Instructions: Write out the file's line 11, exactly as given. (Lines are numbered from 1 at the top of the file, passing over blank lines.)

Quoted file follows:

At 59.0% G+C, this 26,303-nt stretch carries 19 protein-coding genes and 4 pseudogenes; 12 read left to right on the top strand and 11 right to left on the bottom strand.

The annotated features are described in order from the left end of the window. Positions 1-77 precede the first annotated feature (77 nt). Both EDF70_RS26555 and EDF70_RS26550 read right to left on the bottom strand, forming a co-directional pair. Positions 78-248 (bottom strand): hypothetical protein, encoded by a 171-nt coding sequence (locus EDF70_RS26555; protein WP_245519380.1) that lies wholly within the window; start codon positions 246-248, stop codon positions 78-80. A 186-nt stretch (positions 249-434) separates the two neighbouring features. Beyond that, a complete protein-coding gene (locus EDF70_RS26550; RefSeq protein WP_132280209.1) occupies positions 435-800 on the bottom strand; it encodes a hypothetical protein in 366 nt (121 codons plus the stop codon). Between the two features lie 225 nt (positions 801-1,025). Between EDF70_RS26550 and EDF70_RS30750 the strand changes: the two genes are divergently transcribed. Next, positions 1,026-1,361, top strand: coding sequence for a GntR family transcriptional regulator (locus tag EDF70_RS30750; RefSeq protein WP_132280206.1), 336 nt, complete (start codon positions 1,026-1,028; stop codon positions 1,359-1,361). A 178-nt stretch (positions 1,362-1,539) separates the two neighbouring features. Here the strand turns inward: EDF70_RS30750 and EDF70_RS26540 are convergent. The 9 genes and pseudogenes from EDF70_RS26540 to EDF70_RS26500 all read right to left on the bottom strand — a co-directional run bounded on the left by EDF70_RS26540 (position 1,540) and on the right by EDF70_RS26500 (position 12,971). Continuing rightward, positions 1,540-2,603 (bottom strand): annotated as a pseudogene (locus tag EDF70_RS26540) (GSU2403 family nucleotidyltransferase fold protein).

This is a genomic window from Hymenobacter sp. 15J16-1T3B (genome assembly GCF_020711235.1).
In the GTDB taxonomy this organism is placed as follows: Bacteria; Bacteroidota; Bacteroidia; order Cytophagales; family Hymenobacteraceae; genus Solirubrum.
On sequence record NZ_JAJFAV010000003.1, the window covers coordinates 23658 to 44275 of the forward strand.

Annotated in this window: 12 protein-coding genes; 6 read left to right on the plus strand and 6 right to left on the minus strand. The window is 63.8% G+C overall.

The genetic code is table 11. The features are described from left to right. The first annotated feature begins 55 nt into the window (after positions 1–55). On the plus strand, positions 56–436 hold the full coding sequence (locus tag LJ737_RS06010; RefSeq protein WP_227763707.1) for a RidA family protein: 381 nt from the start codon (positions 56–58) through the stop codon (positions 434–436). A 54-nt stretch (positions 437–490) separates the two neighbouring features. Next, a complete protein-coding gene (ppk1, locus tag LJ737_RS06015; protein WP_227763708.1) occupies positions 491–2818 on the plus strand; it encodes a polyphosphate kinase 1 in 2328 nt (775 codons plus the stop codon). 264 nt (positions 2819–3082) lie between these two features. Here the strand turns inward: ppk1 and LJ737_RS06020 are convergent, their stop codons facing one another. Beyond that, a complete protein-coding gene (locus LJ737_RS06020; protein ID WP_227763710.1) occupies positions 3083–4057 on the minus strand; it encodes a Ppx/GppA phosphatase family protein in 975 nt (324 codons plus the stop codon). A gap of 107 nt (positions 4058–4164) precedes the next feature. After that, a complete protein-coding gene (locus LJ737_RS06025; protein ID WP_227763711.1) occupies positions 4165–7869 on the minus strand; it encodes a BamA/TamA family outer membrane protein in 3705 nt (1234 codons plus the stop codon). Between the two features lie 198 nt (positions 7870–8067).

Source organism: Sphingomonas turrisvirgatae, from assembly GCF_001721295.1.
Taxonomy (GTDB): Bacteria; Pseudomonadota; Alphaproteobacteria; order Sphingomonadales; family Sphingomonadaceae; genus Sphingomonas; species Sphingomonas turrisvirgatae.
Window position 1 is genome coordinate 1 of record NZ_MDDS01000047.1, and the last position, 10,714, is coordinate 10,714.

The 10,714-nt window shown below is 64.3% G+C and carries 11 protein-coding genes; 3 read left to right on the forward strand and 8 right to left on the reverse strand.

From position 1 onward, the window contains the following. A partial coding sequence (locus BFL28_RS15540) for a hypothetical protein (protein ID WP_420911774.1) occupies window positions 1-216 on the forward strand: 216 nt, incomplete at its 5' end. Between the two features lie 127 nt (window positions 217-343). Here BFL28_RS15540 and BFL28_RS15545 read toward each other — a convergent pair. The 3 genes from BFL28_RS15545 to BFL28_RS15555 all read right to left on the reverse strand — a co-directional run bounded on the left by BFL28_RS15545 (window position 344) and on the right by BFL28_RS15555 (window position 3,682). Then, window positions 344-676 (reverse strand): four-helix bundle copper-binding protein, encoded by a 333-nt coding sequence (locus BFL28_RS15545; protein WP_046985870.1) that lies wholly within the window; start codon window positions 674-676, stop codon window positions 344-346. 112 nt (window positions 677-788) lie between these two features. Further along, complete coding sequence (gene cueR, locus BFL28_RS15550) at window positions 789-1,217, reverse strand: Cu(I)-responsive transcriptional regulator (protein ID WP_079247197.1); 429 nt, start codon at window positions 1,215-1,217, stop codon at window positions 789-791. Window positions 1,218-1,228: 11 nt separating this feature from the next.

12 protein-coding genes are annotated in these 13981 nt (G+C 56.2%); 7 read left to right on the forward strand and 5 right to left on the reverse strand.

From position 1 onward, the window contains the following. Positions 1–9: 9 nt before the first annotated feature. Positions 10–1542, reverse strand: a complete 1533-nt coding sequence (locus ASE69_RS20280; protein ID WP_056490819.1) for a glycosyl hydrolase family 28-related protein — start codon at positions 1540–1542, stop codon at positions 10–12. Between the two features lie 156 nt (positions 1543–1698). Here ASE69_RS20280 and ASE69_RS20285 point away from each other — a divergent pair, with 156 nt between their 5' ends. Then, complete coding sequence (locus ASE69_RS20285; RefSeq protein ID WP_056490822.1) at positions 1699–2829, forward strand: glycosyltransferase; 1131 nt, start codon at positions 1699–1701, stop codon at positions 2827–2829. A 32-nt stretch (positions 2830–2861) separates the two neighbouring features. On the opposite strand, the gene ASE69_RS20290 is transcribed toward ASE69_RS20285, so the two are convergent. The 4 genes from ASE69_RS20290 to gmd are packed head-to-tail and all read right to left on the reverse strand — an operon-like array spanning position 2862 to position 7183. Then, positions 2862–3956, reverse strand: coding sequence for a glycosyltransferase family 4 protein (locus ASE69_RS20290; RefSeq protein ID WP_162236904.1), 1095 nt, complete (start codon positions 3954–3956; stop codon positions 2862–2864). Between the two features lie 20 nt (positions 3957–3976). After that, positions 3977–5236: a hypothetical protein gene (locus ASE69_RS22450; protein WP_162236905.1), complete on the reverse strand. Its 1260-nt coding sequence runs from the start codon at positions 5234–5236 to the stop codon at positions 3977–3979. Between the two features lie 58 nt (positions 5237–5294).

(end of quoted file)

The 10,714-nt window shown below is 64.3% G+C and carries 11 protein-coding genes; 3 read left to right on the forward strand and 8 right to left on the reverse strand.